In 1789, an octogenarian Benjamin Franklin wrote a letter containing the famous opinion that “in this world nothing can be said to be certain, except death and taxes”. Franklin was mistaken. Many taxes are easily and legally avoided by the simple expedient of not doing whatever it is that attracts the tax.
Our cities have been shaped by such tax-avoiding behaviour. Consider the slender canal houses of Amsterdam. As Kurt Kohlstedt and Roman Mars describe in The 99% Invisible City, these buildings developed in response to a tax code that focused on canal frontage. Furniture hoists were deployed to bypass precipitous staircases. It was a hassle, but people will go to quite some lengths for a tax break.
A less pleasing example of tax-efficient architecture is the bricked-up window, common in London. The window tax was introduced in 1696 and sharply raised in 1797. At first glance it seemed to target the rich, but it also penalised the urban poor in tenement buildings as their landlords simply blocked up the windows to save money.
The cruelty and ugliness of such a tax is self-evident, but there was another cost, less obvious until you think about it: none of those bricked-up windows generated any tax revenue. Not only were the houses ugly, gloomy and airless, but they were also producing less tax revenue than originally hoped.
Economists call this “deadweight loss”; when people distort their behaviour to avoid a tax, nobody wins. The tax-avoider is worse off because the avoidance is costly. The tax authorities are worse off because the tax is not paid.
An old French saying has it that the art of taxation is “to pluck the goose so as to obtain the largest number of feathers with the least hissing”. But the experience of Dutch canal houses and the window tax suggests something else: the art of taxation is to pluck those feathers without prompting the goose as a species to evolve into a featherless fowl.
Unless a featherless fowl is what is desired, of course. In 1698, Peter the Great required Russian nobles to purchase a “beard token” if they wished to retain their beards. The aim, it seems, was less to raise revenue than to push the Russian nobility into the clean-shaven fashions of western Europe. (The story is told in Michael Keen and Joel Slemrod’s delightful Rebellion, Rascals, and Revenue.)
Many governments have given tax incentives for bearing children. One clumsy example, introduced in Australia in 2004 at short notice, caused the birth rate to drop precipitously the day before the baby bonus came into force, as C-sections and inductions were postponed.
Unfortunately, the easiest way to earn a tax break is to make some change on paper. Governments have long offered tax incentives in the hope of encouraging businesses to relocate, but it is all too easy to move accounting profits around in search of low taxes, while letting factories and offices stay exactly where they are.
An alternative is to resort to legal manoeuvrings. Are tomatoes a fruit or a vegetable? Are Jaffa Cakes a cake or a biscuit? The answer seems to be: whatever means less tax. Tomatoes are a tax-efficient vegetable (according to the US Supreme Court in 1893) and Jaffa Cakes are a tax-efficient cake (according to a UK tribunal in 1991).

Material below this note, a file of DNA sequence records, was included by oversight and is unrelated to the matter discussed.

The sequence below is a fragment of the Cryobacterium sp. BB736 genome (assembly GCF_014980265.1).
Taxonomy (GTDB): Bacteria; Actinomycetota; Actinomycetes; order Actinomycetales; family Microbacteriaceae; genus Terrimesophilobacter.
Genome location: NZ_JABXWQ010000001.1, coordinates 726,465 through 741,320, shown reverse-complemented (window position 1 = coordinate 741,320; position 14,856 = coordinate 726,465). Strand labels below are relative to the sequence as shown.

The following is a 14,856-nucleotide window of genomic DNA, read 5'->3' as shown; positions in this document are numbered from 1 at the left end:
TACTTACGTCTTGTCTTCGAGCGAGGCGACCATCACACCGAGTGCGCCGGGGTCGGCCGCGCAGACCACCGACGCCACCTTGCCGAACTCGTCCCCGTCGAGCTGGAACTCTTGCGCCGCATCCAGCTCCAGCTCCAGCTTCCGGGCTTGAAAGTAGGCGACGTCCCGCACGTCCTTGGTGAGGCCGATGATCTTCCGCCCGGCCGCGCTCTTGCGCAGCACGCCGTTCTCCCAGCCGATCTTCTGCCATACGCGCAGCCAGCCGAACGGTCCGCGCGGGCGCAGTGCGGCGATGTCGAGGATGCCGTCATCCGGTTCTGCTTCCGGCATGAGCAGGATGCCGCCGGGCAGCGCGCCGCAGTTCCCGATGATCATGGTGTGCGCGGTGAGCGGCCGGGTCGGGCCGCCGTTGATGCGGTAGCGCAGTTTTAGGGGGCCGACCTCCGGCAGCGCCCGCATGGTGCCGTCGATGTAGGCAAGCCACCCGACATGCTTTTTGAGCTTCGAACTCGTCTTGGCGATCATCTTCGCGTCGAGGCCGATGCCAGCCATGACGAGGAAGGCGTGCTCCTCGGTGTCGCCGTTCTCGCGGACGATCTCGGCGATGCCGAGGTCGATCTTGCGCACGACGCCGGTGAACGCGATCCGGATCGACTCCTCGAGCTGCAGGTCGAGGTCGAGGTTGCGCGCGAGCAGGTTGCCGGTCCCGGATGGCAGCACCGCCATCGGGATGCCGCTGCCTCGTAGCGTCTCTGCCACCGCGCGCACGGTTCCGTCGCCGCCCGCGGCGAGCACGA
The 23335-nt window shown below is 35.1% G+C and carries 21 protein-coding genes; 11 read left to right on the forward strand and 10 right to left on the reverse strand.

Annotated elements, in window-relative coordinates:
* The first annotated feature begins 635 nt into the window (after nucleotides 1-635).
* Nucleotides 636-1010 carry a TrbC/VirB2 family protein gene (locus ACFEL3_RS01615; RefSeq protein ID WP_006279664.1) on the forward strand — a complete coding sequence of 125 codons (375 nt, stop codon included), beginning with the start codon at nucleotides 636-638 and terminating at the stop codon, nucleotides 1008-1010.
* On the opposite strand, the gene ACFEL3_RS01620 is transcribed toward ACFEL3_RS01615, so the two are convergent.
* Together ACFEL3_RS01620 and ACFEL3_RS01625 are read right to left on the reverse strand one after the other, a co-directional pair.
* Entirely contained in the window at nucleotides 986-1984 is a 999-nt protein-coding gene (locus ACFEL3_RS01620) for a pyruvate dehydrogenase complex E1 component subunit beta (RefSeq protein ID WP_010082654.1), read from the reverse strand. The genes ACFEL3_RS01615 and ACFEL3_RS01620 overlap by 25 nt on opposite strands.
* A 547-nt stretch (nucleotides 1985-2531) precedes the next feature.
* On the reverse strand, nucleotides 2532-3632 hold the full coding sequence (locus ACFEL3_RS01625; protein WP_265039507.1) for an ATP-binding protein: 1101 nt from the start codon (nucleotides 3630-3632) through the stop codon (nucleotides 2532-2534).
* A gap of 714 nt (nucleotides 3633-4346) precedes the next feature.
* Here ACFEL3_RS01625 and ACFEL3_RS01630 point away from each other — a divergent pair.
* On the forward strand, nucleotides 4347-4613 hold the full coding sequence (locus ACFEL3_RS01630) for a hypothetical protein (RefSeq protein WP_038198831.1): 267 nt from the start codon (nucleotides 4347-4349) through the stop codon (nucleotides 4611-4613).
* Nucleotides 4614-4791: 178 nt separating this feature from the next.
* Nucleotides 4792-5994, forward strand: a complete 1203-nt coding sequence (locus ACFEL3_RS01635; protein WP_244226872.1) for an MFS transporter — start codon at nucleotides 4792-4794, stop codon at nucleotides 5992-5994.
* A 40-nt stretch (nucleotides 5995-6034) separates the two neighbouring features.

The model for tax-cutting governments, whether they know it or not, is the British prime minister Henry Pelham’s halving of import duties on tea. In 1745, Pelham cut tea duty from more than 100 per cent to about 50 per cent. The result: less smuggling, a tripling of the legal tea trade and higher tax revenues. As the English boiled more water for tea, the death rate fell, according to research by the economist Francisca Antman.
It is quite a result for the tax-cutters: less crime, less disease, more tax and more tea. Alas, as Keen and Slemrod note, there are few opportunities to copy him. “Pelham’s triumph has become a fool’s errand . . . there is little evidence that major taxes around the world are often above levels at which revenue would be increased by cutting rates.” In the case of exceptions such as cigarettes, we have good reasons not to follow Pelham’s example.
Having surveyed the tax-avoiding horizon from canals to Jaffa Cakes, I draw three lessons.
First, taxes shape behaviour. Governments could do more to use tax incentives for good and pay too little attention to the wasteful distortions that taxes can produce.
Second, if you want to tax something like income or spending — and most governments do — then make the tax as broad-based as possible. Society does not profit from court rulings as to whether tomatoes are a vegetable.
Third, even the power of a tax incentive has limits. Pregnant Australians delayed births by hours, but not by months. Dutch canal houses grew tall, but the Dutch did not develop 17th-century skyscrapers.
When inheritance tax was abolished in 1979 in Australia, some Australian deaths were postponed — or registration of the deaths was postponed — in a highly tax-efficient way. Of course, these deaths were postponed only by a few days. Franklin may have been wrong about taxes, but death is not so easily cheated.
Written for and first published in the Financial Times on 14 October 2022.
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